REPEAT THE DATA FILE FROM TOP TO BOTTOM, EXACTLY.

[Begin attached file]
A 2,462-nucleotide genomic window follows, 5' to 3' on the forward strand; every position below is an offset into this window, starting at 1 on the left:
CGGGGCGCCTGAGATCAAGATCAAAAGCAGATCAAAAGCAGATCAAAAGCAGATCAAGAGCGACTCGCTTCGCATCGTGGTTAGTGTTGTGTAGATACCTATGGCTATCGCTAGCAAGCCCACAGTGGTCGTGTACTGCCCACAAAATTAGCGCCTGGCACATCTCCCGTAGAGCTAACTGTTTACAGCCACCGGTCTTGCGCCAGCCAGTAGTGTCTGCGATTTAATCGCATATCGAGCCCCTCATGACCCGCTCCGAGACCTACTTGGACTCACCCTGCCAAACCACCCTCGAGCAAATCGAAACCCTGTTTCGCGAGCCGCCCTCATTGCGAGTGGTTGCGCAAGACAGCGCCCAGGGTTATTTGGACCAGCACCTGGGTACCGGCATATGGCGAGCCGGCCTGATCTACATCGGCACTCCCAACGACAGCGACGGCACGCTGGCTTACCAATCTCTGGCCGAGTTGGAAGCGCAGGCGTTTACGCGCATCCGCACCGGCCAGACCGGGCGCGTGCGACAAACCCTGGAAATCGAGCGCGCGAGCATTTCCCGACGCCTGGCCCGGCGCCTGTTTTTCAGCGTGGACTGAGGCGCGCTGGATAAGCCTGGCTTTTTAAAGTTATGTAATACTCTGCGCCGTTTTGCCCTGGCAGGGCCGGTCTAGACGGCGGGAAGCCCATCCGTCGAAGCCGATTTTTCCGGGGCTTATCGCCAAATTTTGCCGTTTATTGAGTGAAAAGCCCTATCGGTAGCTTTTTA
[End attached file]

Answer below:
A 2,462-nucleotide genomic window follows, 5' to 3' on the forward strand; every position below is an offset into this window, starting at 1 on the left:
CGGGGCGCCTGAGATCAAGATCAAAAGCAGATCAAAAGCAGATCAAAAGCAGATCAAGAGCGACTCGCTTCGCATCGTGGTTAGTGTTGTGTAGATACCTATGGCTATCGCTAGCAAGCCCACAGTGGTCGTGTACTGCCCACAAAATTAGCGCCTGGCACATCTCCCGTAGAGCTAACTGTTTACAGCCACCGGTCTTGCGCCAGCCAGTAGTGTCTGCGATTTAATCGCATATCGAGCCCCTCATGACCCGCTCCGAGACCTACTTGGACTCACCCTGCCAAACCACCCTCGAGCAAATCGAAACCCTGTTTCGCGAGCCGCCCTCATTGCGAGTGGTTGCGCAAGACAGCGCCCAGGGTTATTTGGACCAGCACCTGGGTACCGGCATATGGCGAGCCGGCCTGATCTACATCGGCACTCCCAACGACAGCGACGGCACGCTGGCTTACCAATCTCTGGCCGAGTTGGAAGCGCAGGCGTTTACGCGCATCCGCACCGGCCAGACCGGGCGCGTGCGACAAACCCTGGAAATCGAGCGCGCGAGCATTTCCCGACGCCTGGCCCGGCGCCTGTTTTTCAGCGTGGACTGAGGCGCGCTGGATAAGCCTGGCTTTTTAAAGTTATGTAATACTCTGCGCCGTTTTGCCCTGGCAGGGCCGGTCTAGACGGCGGGAAGCCCATCCGTCGAAGCCGATTTTTCCGGGGCTTATCGCCAAATTTTGCCGTTTATTGAGTGAAAAGCCCTATCGGTAGCTTTTTA